Alternative Dispute Resolution Mechanisms (Adrm) in Land Cultivation Profit-Sharing in Kuta, West Java

By Suparman, Eman; Supriyatni, Renny et al. | Journal of Legal, Ethical and Regulatory Issues, January 1, 2018 | Go to article overview

Alternative Dispute Resolution Mechanisms (Adrm) in Land Cultivation Profit-Sharing in Kuta, West Java


Suparman, Eman, Supriyatni, Renny, Ratnasari, Dewi, Sofianto, Kunto, Journal of Legal, Ethical and Regulatory Issues


INTRODUCTION

In West Java, home to the Sudanese culture, local communities are gathered within traditional villages (Kampung Adat) governed by cultural values inherited from their ancestors. These ancestral values still apply to the social life of the people in many of these villages including Kuta in the Ciamis Regency. West Java's land natural wealth known as "tanah priangan", has always been a wonderful attraction for both domestic and international tourisms in West Java, as the unique cultural heritage is still well-preserved. Prior to Islam, the Sundanese people believed in local wisdom, Hinduism and Buddhism. However, in search of God, they also recourse to syncretism (Ekadjati, 2002). Kuta has its own and unique wealth, which consists of many commodities including land, a vital element in human life. There is a very close relationship between land and the community. Ave dispute resolution mechanism in land procurement profit-sharing according to customary law, human beings have control over land based on religion (Boedi, 2003). In the eyes of the local community of Kuta, land is much more than a place. They believe that rocks, trees, rivers, hills, animals and forests are bestowed upon them by their ancestors who continue to live in land, water and sky. They also claim that land is filled with relations speaking language and following certain laws, both natural and customary laws, no matter whether the shape of that relation is human, rock, crow, wattle. Land is loved, needed, and cared for, and to the community, land loves and cares for her peoples in turn. In short, they consider their land to be family, culture, identity. The community's right over land is provided for in the Basic Agrarian Law No. 5/1960. This study aims at finding alternative dispute resolution mechanism for land procurement profit-sharing so as to meet community's need for social justice, improve tourism and the economy in Kuta. The results of this study are expected to contribute scholarly debate on customary law in Indonesia, and to help improve policy formulation/legislation on the protection of local wisdom protection in West Java.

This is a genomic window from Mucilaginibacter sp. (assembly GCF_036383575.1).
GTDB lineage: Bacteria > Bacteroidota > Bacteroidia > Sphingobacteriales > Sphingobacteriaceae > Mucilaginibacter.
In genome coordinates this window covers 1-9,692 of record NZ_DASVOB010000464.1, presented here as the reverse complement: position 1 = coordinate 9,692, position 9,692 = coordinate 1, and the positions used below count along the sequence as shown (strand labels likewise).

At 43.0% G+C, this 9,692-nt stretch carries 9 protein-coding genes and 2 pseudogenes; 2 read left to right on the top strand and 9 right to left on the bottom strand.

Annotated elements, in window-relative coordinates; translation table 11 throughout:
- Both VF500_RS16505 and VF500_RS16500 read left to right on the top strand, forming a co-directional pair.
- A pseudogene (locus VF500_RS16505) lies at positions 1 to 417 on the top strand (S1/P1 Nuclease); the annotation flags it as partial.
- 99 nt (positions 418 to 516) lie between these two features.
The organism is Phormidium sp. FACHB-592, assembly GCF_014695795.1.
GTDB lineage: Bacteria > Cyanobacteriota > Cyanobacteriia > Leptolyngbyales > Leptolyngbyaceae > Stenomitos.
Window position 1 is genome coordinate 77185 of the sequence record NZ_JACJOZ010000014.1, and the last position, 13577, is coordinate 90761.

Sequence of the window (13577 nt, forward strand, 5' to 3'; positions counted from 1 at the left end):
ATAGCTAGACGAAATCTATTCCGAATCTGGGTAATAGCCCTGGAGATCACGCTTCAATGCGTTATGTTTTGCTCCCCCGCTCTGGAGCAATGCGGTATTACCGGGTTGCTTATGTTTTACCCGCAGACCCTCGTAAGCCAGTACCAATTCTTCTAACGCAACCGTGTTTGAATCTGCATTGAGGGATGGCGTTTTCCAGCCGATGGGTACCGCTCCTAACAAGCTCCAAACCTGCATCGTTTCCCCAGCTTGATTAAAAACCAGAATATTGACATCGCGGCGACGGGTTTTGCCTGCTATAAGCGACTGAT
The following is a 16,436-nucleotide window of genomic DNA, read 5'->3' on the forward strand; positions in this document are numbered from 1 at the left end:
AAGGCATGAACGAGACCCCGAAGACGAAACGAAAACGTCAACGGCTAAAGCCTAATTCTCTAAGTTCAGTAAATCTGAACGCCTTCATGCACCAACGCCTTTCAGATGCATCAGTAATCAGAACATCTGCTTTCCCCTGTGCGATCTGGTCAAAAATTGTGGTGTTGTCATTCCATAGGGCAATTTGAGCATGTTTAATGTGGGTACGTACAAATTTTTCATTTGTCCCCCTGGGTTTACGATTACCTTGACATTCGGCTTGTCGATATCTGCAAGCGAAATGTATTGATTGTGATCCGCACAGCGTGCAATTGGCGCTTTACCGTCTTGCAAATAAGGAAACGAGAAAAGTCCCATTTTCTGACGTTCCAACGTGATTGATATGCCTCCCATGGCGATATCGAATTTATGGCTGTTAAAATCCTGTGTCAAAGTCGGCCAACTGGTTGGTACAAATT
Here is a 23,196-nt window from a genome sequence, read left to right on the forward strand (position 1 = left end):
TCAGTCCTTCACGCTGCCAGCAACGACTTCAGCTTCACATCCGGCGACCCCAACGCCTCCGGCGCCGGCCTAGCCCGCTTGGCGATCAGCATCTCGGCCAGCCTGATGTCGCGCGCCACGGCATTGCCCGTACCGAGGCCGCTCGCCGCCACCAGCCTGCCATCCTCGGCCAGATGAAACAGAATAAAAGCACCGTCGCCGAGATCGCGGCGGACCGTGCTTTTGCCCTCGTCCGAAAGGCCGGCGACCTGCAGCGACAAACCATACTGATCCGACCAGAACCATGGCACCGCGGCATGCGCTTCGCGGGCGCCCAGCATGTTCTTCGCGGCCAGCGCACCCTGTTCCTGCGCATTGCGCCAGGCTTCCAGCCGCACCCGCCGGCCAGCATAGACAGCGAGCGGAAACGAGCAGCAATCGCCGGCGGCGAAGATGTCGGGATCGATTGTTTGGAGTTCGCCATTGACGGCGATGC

The Existence of Local Wisdom in West Java

Kuta is a potential for the development of tourism in West Java due to its rich culture supported by a beautiful landscape. Its existence dates as far back as the VIII Century BC.1 Although most of the people of this region are Muslim, they still maintain the beliefs and practices of their ancestors such as offerings, burning incense, performing traditional ceremonies, placing bad spirits repellents by the doorway and believing in sacred forest. The inhabitants of this village firmly adhere to ancient customs handed down from generation to generation by their ancestors. This is due to a traditional concept known to the Sudanese as "'pamali" meaning "do not forget in behaving". It is believed that if "pamali" is violated by the community, they could be hit by a disaster. This is only a rather empty threat to scare the youths so as to not break away from their long existing tradition. The fact that this part of the island of Java has been able to preserve its ancestral custom and culture has attracted many local and international tourists. The community of Kuta has a profound spiritual connection to land. Their customary law and spirituality are intertwined with the land, the people and God. The preservation of land and water is central to their culture. Land sustains and waters their lives in every aspect, spiritually, physically, socially and culturally.

Adat and Adat Law

Adat is a term derived from Arabic language for describing a variety of local customary practices and tradition. The term refers, in a broader sense, to the customary norms, rules, interdictions, and injunctions that guide individual's conduct as a member of the community and the sanctions and forms of address by which these norms and rules are upheld (Ooi, 2004). Adat, as the reflection of the identity of a nation, referred to something done or spoken repeatedly, and which is considered good and accepted by the people (muamalah). …

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